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When the wind really did blow

Features | October 2017


Thirty years on, Thomas Pakenham recalls the Great Storm of 1987 and sees a silver lining to the catastrophe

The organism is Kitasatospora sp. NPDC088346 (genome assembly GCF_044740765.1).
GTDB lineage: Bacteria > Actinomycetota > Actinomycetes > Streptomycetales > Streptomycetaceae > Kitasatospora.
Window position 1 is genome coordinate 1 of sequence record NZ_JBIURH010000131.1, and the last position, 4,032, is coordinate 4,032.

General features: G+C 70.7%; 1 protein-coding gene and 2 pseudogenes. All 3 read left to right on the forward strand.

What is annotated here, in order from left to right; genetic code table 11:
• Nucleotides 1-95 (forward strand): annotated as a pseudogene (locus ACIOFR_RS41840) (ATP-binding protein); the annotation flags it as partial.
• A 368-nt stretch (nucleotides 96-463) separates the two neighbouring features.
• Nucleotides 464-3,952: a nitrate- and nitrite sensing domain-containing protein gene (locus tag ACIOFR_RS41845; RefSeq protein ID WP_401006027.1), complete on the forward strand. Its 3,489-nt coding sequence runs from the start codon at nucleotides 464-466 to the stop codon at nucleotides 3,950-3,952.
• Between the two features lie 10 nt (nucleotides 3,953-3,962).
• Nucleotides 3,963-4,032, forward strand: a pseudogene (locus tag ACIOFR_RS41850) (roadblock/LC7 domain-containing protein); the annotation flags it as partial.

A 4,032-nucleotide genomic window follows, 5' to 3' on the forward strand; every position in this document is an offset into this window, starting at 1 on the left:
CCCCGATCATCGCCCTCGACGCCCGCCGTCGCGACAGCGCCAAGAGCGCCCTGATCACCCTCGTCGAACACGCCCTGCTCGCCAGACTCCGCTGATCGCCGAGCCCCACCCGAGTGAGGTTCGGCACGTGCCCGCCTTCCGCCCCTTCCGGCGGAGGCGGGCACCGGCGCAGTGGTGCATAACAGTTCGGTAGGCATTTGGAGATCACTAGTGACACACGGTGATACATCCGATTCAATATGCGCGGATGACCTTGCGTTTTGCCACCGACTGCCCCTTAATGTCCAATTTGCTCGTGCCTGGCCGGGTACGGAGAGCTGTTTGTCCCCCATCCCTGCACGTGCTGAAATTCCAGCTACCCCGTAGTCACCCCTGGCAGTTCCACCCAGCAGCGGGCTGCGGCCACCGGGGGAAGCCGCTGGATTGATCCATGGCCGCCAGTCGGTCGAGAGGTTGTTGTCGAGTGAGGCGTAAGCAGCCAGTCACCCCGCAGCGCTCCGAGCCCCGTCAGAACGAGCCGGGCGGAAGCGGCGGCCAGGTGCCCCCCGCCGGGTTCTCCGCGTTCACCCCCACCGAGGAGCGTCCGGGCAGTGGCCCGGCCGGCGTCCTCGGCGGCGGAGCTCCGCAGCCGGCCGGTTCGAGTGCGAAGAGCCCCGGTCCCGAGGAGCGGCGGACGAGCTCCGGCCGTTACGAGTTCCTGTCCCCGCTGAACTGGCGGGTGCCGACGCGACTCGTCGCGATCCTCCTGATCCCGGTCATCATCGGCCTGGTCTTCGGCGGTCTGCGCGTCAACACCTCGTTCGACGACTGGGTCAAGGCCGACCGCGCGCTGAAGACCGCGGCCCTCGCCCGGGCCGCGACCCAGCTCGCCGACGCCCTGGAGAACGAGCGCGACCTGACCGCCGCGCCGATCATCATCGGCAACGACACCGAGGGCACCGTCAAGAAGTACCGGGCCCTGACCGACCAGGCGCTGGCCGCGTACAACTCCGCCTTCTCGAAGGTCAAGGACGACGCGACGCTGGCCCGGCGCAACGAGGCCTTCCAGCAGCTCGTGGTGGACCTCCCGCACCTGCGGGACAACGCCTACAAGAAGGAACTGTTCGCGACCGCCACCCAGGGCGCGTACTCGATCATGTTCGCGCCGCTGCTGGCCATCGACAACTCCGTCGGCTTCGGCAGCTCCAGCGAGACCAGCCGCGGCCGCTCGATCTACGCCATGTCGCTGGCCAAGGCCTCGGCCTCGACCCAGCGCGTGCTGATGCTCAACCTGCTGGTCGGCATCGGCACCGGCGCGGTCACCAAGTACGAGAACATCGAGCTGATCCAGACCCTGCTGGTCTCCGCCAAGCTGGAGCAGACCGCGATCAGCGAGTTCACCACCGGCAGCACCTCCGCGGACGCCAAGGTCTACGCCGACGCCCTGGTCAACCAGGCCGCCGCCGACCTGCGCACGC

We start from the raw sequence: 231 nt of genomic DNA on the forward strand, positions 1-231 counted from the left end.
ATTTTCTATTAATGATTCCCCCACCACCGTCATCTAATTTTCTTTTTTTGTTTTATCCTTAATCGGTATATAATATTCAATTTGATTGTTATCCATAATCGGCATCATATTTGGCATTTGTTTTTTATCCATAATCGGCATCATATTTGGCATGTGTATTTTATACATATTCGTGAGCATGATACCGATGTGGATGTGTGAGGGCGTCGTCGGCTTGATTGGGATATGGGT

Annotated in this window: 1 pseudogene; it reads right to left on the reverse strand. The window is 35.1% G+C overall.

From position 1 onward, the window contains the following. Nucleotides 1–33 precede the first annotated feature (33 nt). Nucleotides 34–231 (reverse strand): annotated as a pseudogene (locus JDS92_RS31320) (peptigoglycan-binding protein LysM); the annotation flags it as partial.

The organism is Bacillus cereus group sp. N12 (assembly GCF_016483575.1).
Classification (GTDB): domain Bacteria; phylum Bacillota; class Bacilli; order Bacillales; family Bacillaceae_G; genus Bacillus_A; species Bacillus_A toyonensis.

It was three o’clock in the morning of 16th October 1987. Bleary-eyed, I peered out of the bedroom window of our terraced house in Notting Hill. Something strange was happening in the communal garden below. My favourite magnolia was rolling across the lawn. Clearly a nightmare. I went back to sleep. Next day, and in the days succeeding, Londoners were told they had lived through the most violent storm since 1703. But it was hard to believe. The Great Storm, if it was one (and technically it was not a hurricane, as hurricanes come only from the tropics), had been oddly selective in its choice of victims. At one end of our street, a tall lime tree had been decapitated, its neck broken and its branches dropped onto the pavement. The rest of the trees – birch and false acacia – were still standing proud. Of course, many...

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